Many of those early 'Studies' are glorious example of the young-ish Nancarrow trying to find a middle-ground between Stravinsky / Bartok-like linearity, and jazz velocity and harmonic sensitivity. '1,' '3d' and '7' are excellent examples of his surreal versions of jazz forms and orchestrations, while '12' is an ecstatic extrapolation of flamenco / Latin themes and scales, all given a dadaist shove into polyrhythmic heaven. Nancarrow's humour also appears in many 'Studies,' with '3a' and '3e' being terrifyingly fast and often atonal 12-bar blues jams. (I have visions of attendants at genteel soirees staring wide-eyed at the man as these freak-outs tumble out of the pianola!)

The true quality of Nancarrow's harmonic sensibility is to be found in the 'fully-formed' sound of his phrases. He writes with the authority and velocity of a jazz soloist, playfully orchestrating the group around his line. He was able to incorporate the power of atonality and the evocative logic of melody, and he even managed to incorporate noise (cluster chords, mistake noises) and mock-effects (some pieces use ultra-fast repeated notes like a primitive kind of echo). His harmonic and orchestrational skill is perhaps most evident in the later live-musician-realised pieces, which draw out the clever touches that often hidden by the potent shock of the pianola-only recordings. Great 'Studies' like 'no. 7' finally reveal their big-band heritage, while Nancarrow's late works for musicians like 'Piece no.2 for Small Orchestra' confirm his undiminished awareness of actual instrumental interplay.

Nancarrow's early pieces are affective, even rather touching ('2' and '6' are astonishingly beautiful pieces of music, with hints of, dare I say it, sentimentality). But Nancarrow's late work remains the most intense, authentic and fully realised. It seems that as musicianly realisation seemed less and less likely (the early 'Studies' occasionally sound as if they were stop-gap pieces), he began writing works that more fully utilised the idiosyncrasies of the player piano. Some of those early Studies were arranged for the Ensemble Modern (best known for their work on Zappa's Yellow Shark) by Ivor Mikhashoff, (with orchestrational suggestions from the composer). Mikhashoff noted of the later work "they were conceived directly for the player-piano, presenting melodic lines that extend over six or seven octaves, beyond the range of a single instrument, and rhythmic complexities that are unconductable".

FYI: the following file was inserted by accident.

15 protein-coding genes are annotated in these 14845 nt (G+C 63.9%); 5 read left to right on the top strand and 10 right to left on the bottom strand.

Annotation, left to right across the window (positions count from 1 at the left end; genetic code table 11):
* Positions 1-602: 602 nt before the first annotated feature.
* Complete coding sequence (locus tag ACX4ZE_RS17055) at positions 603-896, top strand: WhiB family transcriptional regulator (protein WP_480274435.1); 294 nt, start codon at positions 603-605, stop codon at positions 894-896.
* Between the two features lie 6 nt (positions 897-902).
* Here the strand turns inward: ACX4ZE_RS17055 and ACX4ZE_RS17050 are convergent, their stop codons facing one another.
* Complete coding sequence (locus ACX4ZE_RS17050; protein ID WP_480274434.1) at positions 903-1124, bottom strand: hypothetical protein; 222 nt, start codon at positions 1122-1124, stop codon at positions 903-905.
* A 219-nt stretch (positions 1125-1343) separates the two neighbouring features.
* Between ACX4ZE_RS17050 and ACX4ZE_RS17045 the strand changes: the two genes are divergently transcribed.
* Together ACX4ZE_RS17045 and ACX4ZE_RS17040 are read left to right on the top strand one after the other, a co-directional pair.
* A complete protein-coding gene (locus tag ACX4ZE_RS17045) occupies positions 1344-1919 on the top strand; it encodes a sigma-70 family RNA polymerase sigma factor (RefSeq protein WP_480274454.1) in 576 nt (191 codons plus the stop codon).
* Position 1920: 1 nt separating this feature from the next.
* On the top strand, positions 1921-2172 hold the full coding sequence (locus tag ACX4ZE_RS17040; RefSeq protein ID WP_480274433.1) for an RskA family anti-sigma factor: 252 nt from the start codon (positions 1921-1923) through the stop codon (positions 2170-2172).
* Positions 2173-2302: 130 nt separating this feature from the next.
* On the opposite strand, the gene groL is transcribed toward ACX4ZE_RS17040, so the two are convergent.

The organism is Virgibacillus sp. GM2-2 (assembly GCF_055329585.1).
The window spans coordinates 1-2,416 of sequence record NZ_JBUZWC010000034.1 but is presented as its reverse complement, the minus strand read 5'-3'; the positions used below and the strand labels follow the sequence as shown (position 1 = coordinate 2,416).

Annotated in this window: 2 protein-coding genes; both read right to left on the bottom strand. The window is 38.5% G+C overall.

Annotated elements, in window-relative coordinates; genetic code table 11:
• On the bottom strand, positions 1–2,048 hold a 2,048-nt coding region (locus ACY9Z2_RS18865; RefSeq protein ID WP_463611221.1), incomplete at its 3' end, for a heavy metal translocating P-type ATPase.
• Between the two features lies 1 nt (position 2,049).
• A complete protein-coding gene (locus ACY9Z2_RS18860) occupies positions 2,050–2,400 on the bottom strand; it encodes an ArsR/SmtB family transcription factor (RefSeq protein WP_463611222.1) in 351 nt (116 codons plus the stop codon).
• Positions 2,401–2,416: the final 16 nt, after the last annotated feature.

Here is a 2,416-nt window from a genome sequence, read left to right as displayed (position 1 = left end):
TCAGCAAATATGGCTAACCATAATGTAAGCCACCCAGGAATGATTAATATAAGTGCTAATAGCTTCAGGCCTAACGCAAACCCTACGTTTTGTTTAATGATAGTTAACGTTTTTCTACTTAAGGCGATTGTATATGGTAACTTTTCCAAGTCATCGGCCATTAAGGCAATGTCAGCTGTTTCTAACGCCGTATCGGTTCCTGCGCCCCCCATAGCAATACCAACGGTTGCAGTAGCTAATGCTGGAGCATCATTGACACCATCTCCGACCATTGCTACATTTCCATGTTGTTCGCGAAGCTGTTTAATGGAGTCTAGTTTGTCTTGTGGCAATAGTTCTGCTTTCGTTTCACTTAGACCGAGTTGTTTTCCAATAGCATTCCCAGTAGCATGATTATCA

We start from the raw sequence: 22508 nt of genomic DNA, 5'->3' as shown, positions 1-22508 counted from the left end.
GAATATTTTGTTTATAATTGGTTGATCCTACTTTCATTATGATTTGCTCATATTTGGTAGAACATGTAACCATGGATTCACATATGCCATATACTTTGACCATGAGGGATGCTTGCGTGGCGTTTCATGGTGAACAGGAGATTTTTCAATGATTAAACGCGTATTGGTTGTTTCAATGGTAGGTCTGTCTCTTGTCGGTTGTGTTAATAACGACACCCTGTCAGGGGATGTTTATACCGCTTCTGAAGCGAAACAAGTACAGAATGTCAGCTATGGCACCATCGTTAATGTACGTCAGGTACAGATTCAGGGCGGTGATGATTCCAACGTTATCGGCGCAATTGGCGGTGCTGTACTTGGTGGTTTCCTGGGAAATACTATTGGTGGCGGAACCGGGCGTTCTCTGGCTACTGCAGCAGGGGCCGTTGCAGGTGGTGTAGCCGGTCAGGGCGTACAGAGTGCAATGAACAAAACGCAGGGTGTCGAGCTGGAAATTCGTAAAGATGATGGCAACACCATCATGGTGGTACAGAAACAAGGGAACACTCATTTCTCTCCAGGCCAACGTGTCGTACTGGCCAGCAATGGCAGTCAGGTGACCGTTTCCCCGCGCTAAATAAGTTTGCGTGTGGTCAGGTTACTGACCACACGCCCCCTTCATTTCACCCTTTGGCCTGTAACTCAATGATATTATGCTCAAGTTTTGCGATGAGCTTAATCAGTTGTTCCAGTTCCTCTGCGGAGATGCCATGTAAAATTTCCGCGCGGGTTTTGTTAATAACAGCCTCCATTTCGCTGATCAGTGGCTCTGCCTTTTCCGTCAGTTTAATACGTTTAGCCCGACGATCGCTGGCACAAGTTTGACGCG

The later works deal with deeper issues than simple 'impossibility.' There are works for multiple player pianos, both synchronised and unsynchronised, works with very complex levels of polyrhythmic temporal ratios, works with the same section being played simultaneously at different tempos, etc... They incorporate unique touches, such as monstrously large chords, ludicrously fast glissandi, impossibly accurate tuplets and repeated lines. The pianola's dextrous rendition of 128th notes mocks mere musicianship. But in dense works like 'Study 40a' or '41c,' these obscure effects zoom past the ear then slide into a sudden reference to a bebop phrase. Giant chords pound out passages of atonality then logically evolve into a flamenco-esque progression. Touches of jazz, flamenco, dixieland, Stravinsky and blues continually out of his music. Why is this so? Again, it returns to ideas of polyphonic perception.

For all the ultra complexity, much of the music is rooted in a personal, referential language, since all of his experimental methods were aimed at exploring polyphonic perception, not as ends in themselves. The composer James Tenney described Nancarrow's work as employing an 'event polyphony.' Thus while there is constant simple polyphonic activity, for instance just two interlocking lines, ultimately there is a polyphony of passages, of structures, of compounds of events, and perhaps even a stylistic polyphony.

Nancarrow drew in disparate elements and evolved a method that logically and fluidly span out a transformative music. He does not use style as a support, but instead subsumes those personally resonant references (jazz trumpet, barrelhouse piano, flamenco-like strums) into a fully developed and unique music of his own. It is a music that can only increase in significance.

The hole-puncher required to perforate pianola rolls was an old and tough mechanism. Adult male visitors to the Nancarrow home report struggling to even make the usually automatically-driven device even budge. But Conlon Nancarrow spent almost his entire adult life manufacturing these amazing rolls. His patience produced a hugely muscular forearm, and a body of work of astounding intensity and importance.

by Tom Rodwell (August 1999)


New York Times, October 25, 1987 - Contributed by Dick Price